Whenever the church is awake and on the march, she is found fighting on two fronts. Never was this more clearly demonstrated than in the time of the great Reformation. Luther's conflict with Rome was a conflict against legalism. His conflict with John Agricola and kindred spirits was a conflict against antinomianism. The same war against legalism and antinomianism is exhibited in all the great confessions of the Reformation—the Augsburg Confession, the Scottish, Belgic and Helvetic Confessions, the Thirty-nine Articles of the Church of England, etc.

Relevance Today

The church today is being drowned in an unprecedented flood of "evangelical" legalism.

People who would laugh at a man who tried to become a Christian by obeying the laws of the Old Testament, urge others to become Christians by obeying the "evangelical laws" of the New Testament. In principle, what is the difference? Charismatic teachers are filling the world with "foolproof" formulas about how men may get the Holy Spirit. It reminds us of what Luther said about Carlstadt: "He wants to teach you not how the Spirit comes to you but how you come to the Spirit."—Luther's Works (Philadelphia: Muhlenberg Press; St. Louis: Concordia Publishing House, 1955), Vol. XXXX, p.147.

Evangelists urge upon the rising generation the idea that salvation consists of an experience (usually a very intense and rapturous experience) of having Christ come into the heart—and then confirm that by massive doses of affirmation about the raptures of being "saved." This is certainly a far cry from the Pauline message of righteousness by faith and the Reformation principle that salvation is found in the objective and external rather than in the subjective and internal.

If this avalanche of "evangelical" legalism seems bad enough, consider that it is being outdone by a tidal wave of "evangelical" antinomianism. Students hear their preacher declare that the Christian is no longer bound by the old law of Ten Commandments, but walks at liberty in the law of love. They read Fletcher's Situation Ethics, which says the same thing a little more specifically, and then they are ready to "cover the multitude of sins" with that beautiful whitewash called "love."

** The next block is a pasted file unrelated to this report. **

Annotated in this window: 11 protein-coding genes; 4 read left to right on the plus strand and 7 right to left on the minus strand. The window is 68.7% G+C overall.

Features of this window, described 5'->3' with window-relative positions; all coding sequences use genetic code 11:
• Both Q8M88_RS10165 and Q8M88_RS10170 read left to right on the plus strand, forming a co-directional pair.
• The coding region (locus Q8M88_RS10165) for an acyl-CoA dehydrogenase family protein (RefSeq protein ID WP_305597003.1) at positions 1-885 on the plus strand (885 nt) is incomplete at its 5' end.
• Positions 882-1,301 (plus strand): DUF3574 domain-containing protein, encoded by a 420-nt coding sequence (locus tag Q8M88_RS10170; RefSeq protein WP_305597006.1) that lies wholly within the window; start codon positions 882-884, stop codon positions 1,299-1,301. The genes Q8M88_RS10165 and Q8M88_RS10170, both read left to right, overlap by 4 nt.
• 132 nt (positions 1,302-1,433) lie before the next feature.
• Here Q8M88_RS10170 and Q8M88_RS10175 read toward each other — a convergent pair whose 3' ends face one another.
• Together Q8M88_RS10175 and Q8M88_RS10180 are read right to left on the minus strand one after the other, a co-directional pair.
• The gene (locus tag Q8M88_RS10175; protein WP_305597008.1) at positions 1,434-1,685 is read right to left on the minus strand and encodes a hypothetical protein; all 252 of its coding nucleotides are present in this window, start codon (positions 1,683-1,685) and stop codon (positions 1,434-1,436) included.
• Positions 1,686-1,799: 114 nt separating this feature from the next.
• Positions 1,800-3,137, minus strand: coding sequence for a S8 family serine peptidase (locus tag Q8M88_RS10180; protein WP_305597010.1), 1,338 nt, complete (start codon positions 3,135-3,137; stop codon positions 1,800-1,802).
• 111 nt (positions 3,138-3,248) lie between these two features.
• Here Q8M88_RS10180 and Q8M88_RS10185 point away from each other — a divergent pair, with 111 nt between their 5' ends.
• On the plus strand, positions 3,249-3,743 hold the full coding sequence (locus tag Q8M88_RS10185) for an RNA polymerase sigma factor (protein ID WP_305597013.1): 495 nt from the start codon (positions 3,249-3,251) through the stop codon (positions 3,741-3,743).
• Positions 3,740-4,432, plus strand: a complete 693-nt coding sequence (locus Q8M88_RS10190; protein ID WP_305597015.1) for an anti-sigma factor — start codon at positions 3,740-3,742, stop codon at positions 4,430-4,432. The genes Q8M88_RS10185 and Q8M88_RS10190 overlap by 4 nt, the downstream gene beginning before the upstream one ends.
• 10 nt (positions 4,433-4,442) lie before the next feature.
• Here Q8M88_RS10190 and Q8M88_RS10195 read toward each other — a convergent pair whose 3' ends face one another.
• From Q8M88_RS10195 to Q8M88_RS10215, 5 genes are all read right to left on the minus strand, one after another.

The "Spirit-filled" enthusiast declares: "When you are baptized with the Holy Spirit, He will set all the restrictions you need. You don't need law when you are filled with the Spirit." Multitudes are thereby prepared to carry out their own impulses and impressions, thinking that they are being moved by the Holy Ghost.

When liberalism and humanism take over, men think they no longer need the law of God to define sin, but rely on "Christian" insight and their own innate sense of justice. Just to illustrate how far this can lead, in June of 1972 the San Carlos United Church of Christ voted to ordain a self-confessed homosexual to the sacred ministry. The Christian Century (June 28, 1972) thinks this is quite an achievement, when "persons will be judged by the whole context of their lives rather than prejudged by one stereotyped impression."

It would be interesting to know how much of the popular current of lawlessness has been encouraged by a misuse of Paul's dictum, "not under the law, but under grace!' This is an age when all forms of authority are under fire; and behind it all stands the authority of the Scriptures, the law of God, and God Himself.

The time is come for a new Reformation, for the true church of Jesus Christ to awake and be on the march. It is time for God's people to take up the two-edged sword (law and gospel) and fight on two fronts "for the faith which was once delivered unto the saints."